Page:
BEIJING - China's exports rose 38.1 percent year on year to $145.52 billion in July, but the growth rate was down from a 43.9-percent surge in June, the General Administration of Customs said Tuesday. [China's trade surplus falls 21.2% in Jan-July July trade numbers hit record high]
China's exports rose 38.1 percent year on year to$145.52 billion in July, but the growth rate was down from the 43.9-percent surge in June, the General Administration of Customs (GAC) said Tuesday.
Imports increased 22.7 percent from a year earlier to$116.79 billion. The pace of growth, slower than June's 34.1-percent increase, was the smallest since imports resumed growing in November 2009 after having fallen for a year.
Slower growth in imports of commodities such as steel, copper and plastic products was in line with the softening in fixed assets investment growth, said ANZ Bank analyst Zhang Hao.
It also indicated China's policies to optimize industrial structure and ease excessive capacity has paid off, Zhang added.
On a monthly basis, exports in July were up 5.9 percent from June, but July's imports edged down 0.4 percent from the previous month, the administration said.
China's growth in exports will continue to slow in line with the expected slowdown in economic growth in the United States and the European Union from the third quarter, said Wang Tao, economist with the UBS Securities.
Wang said growth in exports will continue to outpace that of imports for the rest of the year and she expects the annual trade surplus to hit$185 billion this year.
The country's foreign trade totaled$262.31 billion last month, up 30.8 percent from a year earlier.
The trade surplus for the first seven months totaled$83.93 billion, down 21.2 percent over the same period last year.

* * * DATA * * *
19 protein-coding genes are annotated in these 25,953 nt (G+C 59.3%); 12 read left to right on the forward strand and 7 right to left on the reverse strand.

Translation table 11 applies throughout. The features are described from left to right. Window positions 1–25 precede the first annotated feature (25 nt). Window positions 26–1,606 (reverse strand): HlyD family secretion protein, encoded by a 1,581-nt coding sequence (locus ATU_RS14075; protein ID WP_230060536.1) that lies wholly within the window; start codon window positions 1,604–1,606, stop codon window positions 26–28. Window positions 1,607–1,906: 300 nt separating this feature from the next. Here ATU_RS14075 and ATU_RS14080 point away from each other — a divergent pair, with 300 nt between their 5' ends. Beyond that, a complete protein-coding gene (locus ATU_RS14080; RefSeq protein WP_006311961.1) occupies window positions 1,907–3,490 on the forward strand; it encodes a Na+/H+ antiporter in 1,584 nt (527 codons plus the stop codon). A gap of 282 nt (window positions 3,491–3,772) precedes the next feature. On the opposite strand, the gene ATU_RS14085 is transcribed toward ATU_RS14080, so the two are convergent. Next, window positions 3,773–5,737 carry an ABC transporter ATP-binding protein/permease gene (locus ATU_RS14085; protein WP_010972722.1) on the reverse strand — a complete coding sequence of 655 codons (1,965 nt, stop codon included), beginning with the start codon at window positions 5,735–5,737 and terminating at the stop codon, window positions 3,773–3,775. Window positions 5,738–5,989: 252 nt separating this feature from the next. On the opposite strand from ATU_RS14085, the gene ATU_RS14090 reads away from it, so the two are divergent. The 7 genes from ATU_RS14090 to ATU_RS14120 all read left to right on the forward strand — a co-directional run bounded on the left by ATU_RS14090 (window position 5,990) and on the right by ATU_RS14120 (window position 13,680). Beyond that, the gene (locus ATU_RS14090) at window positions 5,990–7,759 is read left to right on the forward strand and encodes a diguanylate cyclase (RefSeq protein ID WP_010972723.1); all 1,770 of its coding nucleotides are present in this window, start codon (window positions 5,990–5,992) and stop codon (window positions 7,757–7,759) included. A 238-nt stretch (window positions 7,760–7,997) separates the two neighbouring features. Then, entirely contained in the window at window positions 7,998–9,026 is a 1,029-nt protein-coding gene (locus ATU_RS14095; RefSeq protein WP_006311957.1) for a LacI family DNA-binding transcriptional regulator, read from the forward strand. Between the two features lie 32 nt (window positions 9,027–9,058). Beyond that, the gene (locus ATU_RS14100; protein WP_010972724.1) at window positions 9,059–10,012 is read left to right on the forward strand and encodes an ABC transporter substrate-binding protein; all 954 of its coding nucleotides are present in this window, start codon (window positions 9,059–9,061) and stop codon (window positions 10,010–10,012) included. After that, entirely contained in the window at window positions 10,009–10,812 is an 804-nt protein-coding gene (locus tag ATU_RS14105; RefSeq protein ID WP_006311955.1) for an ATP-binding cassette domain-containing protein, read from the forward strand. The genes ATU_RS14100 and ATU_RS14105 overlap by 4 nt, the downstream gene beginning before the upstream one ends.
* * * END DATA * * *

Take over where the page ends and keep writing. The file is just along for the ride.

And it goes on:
July's trade surplus widened to$28.7 billion, the highest level since February last year, sparking speculation that pressure on a stronger yuan will rise.
"The increase in the trade surplus is likely to add pressure to the exchange rate while the continued stronger-than-expected expansion in exports might help reduce some of the domestic concerns about a possible sharp weakening in external demand," Barclays Capital said in a report to clients.
"A possible pickup in capital inflows in the coming months in view of the global easing monetary conditions and excess liquidity searching for yield may also add to the appreciation pressure," it said.
The central parity rate of the yuan weakened to 6.7745 per US dollar Tuesday from Monday's 6.7685, the strongest level since China abandoned a decade-old peg to the US dollar in July 2005. The currency is allowed to float on the inter-bank market within a daily limit of 0.5 percent each way of the central parity rate.
The People's Bank of China, the central bank, announced on June 19 this year it would further reform the formation mechanism of the yuan exchange rate to improve its flexibility.
Liu Dongliang, financial analyst with China Merchants Bank, expects the exchange rate of the yuan to strengthen to 6.75 against the greenback by the end of the month.
According to the GAC, China's trade with the European Union, the country's largest trade partner, climbed 36.6 percent year on year in the January-July period to$263.16 billion.
Trade with the United States jumped 30.6 percent during the period while that with Japan expanded 34.9 percent in the first seven months compared with a year earlier.
Brazil overtook Russia to become China's 10th largest trade partner, with bilateral trade surging 54.6 percent to$32.51 billion from January to July.